- I Now Pronounce You Man and White:Racial Passing and Gender in Charles Chesnutt's Fiction
As a literary genre in the late-nineteenth and early-twentieth century, many African American-to-white racial passing fictions are built around a stable set of narrative conventions: the passer decides to pass, moves to a new location, takes on a new name and identity, and then either dies, returns to his or her "true" race, or moves out of the United States (usually to Europe). Of course, there are exceptions to these patterns, but many fictional texts well into the first three decades of the twentieth century continue to utilize them to a large degree. 1 This is not to deny, as some critics contend, that passing texts sometimes disrupt many of the binaries around which identity categories are established and maintained—such as black versus white or male versus female—as well as the visual "logic" of race itself. 2 Yet many early twentieth-century passing texts conclude by containing to some degree the challenging questions that the passing figure has raised about the durability of categories of race (or gender) through specific types of narrative closure.
Charles Chesnutt's The House Behind the Cedars (1900) is unusual in that the male protagonist—John Walden/Warwick—ends up continuing to live in the United States while passing for white; therefore many questions that John's passing presence has raised about the stability of racial identity are left open at the end of the text. Yet Rena Walden/Warwick, John's sister, who also passes for white, is dead at the end. Does Chesnutt—who certainly saw race as a social construction, 3 although perhaps not gender—ever depict women characters who can maintain a passing presence that keeps open questions about the meaning of whiteness and blackness? In fact there are [End Page 189] several texts by Chesnutt in which women pass for white. However, their passing is often allowed, enforced, or enabled by a male (black or white) whom they might marry. In such texts both African American and white men have the ability not only to provide to women an identity as "wife" but also an identity as "white." These female racial passers are therefore both literally and figuratively granted whiteness only through inscription as patriarchal property within the institution of marriage. Hence the title of this essay: for Chesnutt's women, it is a male who can pronounce them not only wife, but also white.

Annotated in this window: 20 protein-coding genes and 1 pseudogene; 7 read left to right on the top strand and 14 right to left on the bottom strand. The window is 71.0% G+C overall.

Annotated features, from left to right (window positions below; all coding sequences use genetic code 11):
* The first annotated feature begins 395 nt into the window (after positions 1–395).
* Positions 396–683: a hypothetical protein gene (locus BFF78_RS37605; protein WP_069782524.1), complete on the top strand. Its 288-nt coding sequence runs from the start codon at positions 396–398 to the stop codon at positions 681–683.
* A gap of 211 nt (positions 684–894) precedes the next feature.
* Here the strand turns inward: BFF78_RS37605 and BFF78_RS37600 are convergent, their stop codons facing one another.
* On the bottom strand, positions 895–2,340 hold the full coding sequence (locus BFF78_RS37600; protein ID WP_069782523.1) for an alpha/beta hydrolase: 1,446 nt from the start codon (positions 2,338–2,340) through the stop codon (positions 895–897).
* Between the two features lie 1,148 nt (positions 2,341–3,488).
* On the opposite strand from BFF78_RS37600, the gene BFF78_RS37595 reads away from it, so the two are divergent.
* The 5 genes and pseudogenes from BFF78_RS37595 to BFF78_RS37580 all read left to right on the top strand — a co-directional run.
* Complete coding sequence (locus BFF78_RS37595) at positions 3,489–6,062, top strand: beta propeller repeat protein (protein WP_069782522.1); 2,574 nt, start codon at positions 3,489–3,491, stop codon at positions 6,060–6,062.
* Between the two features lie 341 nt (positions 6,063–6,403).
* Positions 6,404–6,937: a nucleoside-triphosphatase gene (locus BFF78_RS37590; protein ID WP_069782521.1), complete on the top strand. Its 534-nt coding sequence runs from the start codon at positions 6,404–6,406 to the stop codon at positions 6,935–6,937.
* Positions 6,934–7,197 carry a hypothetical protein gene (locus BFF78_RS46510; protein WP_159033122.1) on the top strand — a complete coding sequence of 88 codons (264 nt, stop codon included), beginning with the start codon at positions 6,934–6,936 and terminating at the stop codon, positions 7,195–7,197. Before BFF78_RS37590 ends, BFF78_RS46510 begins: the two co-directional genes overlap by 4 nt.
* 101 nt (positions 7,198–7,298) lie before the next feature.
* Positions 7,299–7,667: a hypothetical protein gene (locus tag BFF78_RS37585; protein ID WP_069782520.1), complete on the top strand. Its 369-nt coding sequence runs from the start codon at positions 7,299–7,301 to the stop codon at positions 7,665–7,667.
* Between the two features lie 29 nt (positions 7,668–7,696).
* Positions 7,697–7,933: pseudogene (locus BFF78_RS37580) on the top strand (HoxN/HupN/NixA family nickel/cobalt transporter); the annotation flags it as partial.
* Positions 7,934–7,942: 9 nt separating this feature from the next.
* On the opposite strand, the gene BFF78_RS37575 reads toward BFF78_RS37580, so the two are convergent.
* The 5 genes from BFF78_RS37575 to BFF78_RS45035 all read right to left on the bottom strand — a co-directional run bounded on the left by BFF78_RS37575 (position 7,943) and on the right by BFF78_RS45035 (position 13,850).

A lawyer himself—he had passed the bar in Ohio in 1887—Chesnutt is often viewed as presenting a sophisticated critique of the law and as sometimes "theoriz[ing] imaginative ways that legal principles could be used to repair American race relations." 4 Yet is this the case in terms of gender relations—does Chesnutt's fiction critique and repair gender inequities? Chesnutt's fiction recognizes the intersectional nature of women's oppression in the late-nineteenth and early-twentieth century, when women of any race possessed limited rights under the doctrine of coverture and in the face of the denial of women's suffrage and other political and legal civil liberties; yet his works do not imagine a "repair" of gender relations. 5 Robyn Wiegman argues that "modern citizenship functions as a disproportionate system in which the universalism ascribed to certain bodies (white, male, propertied) is protected and subtended by the infinite particularity assigned to others (black, female, unpropertied)." 6 Men who pass into whiteness therefore may become modern citizens with full rights and a universal and unparticularized body. But women who pass into whiteness are still women with limited rights and non-property holders in most states in the U.S. well into the late-nineteenth century, and they are always defined in terms of their bodily particularity and peculiarity. Moreover, within the system of capitalism they are configured as property to be trafficked between men, gifts to be traded back and forth, and it is only specifically through an exchange between men that they can move from a natural realm (a realm outside society) to a social order in which their status (even as objects) can be...